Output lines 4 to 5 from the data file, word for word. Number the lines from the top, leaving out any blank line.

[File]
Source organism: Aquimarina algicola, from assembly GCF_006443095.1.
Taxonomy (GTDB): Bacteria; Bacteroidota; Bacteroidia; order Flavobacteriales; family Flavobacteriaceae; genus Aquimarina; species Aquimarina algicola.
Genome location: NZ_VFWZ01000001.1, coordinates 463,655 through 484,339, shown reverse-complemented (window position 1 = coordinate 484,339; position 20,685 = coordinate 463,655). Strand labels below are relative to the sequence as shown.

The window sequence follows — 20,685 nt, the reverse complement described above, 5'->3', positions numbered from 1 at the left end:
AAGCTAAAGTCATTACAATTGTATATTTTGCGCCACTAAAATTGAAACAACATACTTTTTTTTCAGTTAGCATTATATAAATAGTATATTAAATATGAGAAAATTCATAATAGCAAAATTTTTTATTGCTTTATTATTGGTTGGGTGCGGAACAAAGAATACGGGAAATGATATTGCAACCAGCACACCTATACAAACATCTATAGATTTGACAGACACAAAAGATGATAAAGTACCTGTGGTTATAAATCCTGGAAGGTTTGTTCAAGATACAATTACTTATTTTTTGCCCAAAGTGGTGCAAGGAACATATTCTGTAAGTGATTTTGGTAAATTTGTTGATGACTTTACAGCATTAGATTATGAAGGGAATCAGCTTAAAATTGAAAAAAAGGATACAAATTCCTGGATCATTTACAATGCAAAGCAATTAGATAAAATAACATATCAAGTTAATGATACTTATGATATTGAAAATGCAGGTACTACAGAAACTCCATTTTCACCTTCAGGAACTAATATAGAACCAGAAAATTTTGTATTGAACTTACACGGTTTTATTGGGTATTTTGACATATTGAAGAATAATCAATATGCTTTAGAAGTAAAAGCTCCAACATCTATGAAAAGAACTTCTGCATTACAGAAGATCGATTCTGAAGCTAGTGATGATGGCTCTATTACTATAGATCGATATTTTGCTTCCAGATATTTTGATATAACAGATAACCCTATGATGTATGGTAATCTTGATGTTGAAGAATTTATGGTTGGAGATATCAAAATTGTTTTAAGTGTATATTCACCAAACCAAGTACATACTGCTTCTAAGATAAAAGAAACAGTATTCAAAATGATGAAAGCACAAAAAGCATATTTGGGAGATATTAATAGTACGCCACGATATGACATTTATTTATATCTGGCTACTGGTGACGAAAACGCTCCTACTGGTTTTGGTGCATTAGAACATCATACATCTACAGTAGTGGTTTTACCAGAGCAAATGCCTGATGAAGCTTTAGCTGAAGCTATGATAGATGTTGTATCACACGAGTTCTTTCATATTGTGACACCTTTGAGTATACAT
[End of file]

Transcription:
The window sequence follows — 20,685 nt, the reverse complement described above, 5'->3', positions numbered from 1 at the left end:
AAGCTAAAGTCATTACAATTGTATATTTTGCGCCACTAAAATTGAAACAACATACTTTTTTTTCAGTTAGCATTATATAAATAGTATATTAAATATGAGAAAATTCATAATAGCAAAATTTTTTATTGCTTTATTATTGGTTGGGTGCGGAACAAAGAATACGGGAAATGATATTGCAACCAGCACACCTATACAAACATCTATAGATTTGACAGACACAAAAGATGATAAAGTACCTGTGGTTATAAATCCTGGAAGGTTTGTTCAAGATACAATTACTTATTTTTTGCCCAAAGTGGTGCAAGGAACATATTCTGTAAGTGATTTTGGTAAATTTGTTGATGACTTTACAGCATTAGATTATGAAGGGAATCAGCTTAAAATTGAAAAAAAGGATACAAATTCCTGGATCATTTACAATGCAAAGCAATTAGATAAAATAACATATCAAGTTAATGATACTTATGATATTGAAAATGCAGGTACTACAGAAACTCCATTTTCACCTTCAGGAACTAATATAGAACCAGAAAATTTTGTATTGAACTTACACGGTTTTATTGGGTATTTTGACATATTGAAGAATAATCAATATGCTTTAGAAGTAAAAGCTCCAACATCTATGAAAAGAACTTCTGCATTACAGAAGATCGATTCTGAAGCTAGTGATGATGGCTCTATTACTATAGATCGATATTTTGCTTCCAGATATTTTGATATAACAGATAACCCTATGATGTATGGTAATCTTGATGTTGAAGAATTTATGGTTGGAGATATCAAAATTGTTTTAAGTGTATATTCACCAAACCAAGTACATACTGCTTCTAAGATAAAAGAAACAGTATTCAAAATGATGAAAGCACAAAAAGCATATTTGGGAGATATTAATAGTACGCCACGATATGACATTTATTTATATCTGGCTACTGGTGACGAAAACGCTCCTACTGGTTTTGGTGCATTAGAACATCATACATCTACAGTAGTGGTTTTACCAGAGCAAATGCCTGATGAAGCTTTAGCTGAAGCTATGATAGATGTTGTATCACACGAGTTCTTTCATATTGTGACACCTTTGAGTATACAT